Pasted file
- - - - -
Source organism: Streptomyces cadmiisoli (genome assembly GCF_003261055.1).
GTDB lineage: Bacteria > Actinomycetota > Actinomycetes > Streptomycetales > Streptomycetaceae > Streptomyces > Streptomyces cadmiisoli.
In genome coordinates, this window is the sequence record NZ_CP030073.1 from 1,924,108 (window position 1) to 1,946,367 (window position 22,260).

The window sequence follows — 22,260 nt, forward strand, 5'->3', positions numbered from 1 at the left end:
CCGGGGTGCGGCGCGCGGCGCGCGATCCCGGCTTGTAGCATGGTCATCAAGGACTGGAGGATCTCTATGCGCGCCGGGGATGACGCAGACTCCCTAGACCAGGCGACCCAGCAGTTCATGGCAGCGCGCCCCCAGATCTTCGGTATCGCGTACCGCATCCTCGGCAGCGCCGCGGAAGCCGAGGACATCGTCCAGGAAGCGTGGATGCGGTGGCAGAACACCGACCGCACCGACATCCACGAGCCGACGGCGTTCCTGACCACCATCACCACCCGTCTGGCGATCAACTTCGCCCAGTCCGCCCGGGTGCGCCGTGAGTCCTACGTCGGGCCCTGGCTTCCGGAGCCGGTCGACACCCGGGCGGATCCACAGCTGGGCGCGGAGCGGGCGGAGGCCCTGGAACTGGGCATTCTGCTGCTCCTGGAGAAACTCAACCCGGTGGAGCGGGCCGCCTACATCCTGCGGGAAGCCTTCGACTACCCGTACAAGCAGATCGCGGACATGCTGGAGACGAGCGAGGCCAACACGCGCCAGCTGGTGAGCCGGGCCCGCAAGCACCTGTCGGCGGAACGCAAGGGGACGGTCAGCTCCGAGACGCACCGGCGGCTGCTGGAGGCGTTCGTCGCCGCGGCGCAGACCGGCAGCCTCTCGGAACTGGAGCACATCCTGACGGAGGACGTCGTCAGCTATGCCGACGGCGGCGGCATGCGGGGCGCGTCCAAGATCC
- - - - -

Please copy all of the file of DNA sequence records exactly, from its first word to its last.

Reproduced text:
Source organism: Streptomyces cadmiisoli (genome assembly GCF_003261055.1).
GTDB lineage: Bacteria > Actinomycetota > Actinomycetes > Streptomycetales > Streptomycetaceae > Streptomyces > Streptomyces cadmiisoli.
In genome coordinates, this window is the sequence record NZ_CP030073.1 from 1,924,108 (window position 1) to 1,946,367 (window position 22,260).

The window sequence follows — 22,260 nt, forward strand, 5'->3', positions numbered from 1 at the left end:
CCGGGGTGCGGCGCGCGGCGCGCGATCCCGGCTTGTAGCATGGTCATCAAGGACTGGAGGATCTCTATGCGCGCCGGGGATGACGCAGACTCCCTAGACCAGGCGACCCAGCAGTTCATGGCAGCGCGCCCCCAGATCTTCGGTATCGCGTACCGCATCCTCGGCAGCGCCGCGGAAGCCGAGGACATCGTCCAGGAAGCGTGGATGCGGTGGCAGAACACCGACCGCACCGACATCCACGAGCCGACGGCGTTCCTGACCACCATCACCACCCGTCTGGCGATCAACTTCGCCCAGTCCGCCCGGGTGCGCCGTGAGTCCTACGTCGGGCCCTGGCTTCCGGAGCCGGTCGACACCCGGGCGGATCCACAGCTGGGCGCGGAGCGGGCGGAGGCCCTGGAACTGGGCATTCTGCTGCTCCTGGAGAAACTCAACCCGGTGGAGCGGGCCGCCTACATCCTGCGGGAAGCCTTCGACTACCCGTACAAGCAGATCGCGGACATGCTGGAGACGAGCGAGGCCAACACGCGCCAGCTGGTGAGCCGGGCCCGCAAGCACCTGTCGGCGGAACGCAAGGGGACGGTCAGCTCCGAGACGCACCGGCGGCTGCTGGAGGCGTTCGTCGCCGCGGCGCAGACCGGCAGCCTCTCGGAACTGGAGCACATCCTGACGGAGGACGTCGTCAGCTATGCCGACGGCGGCGGCATGCGGGGCGCGTCCAAGATCC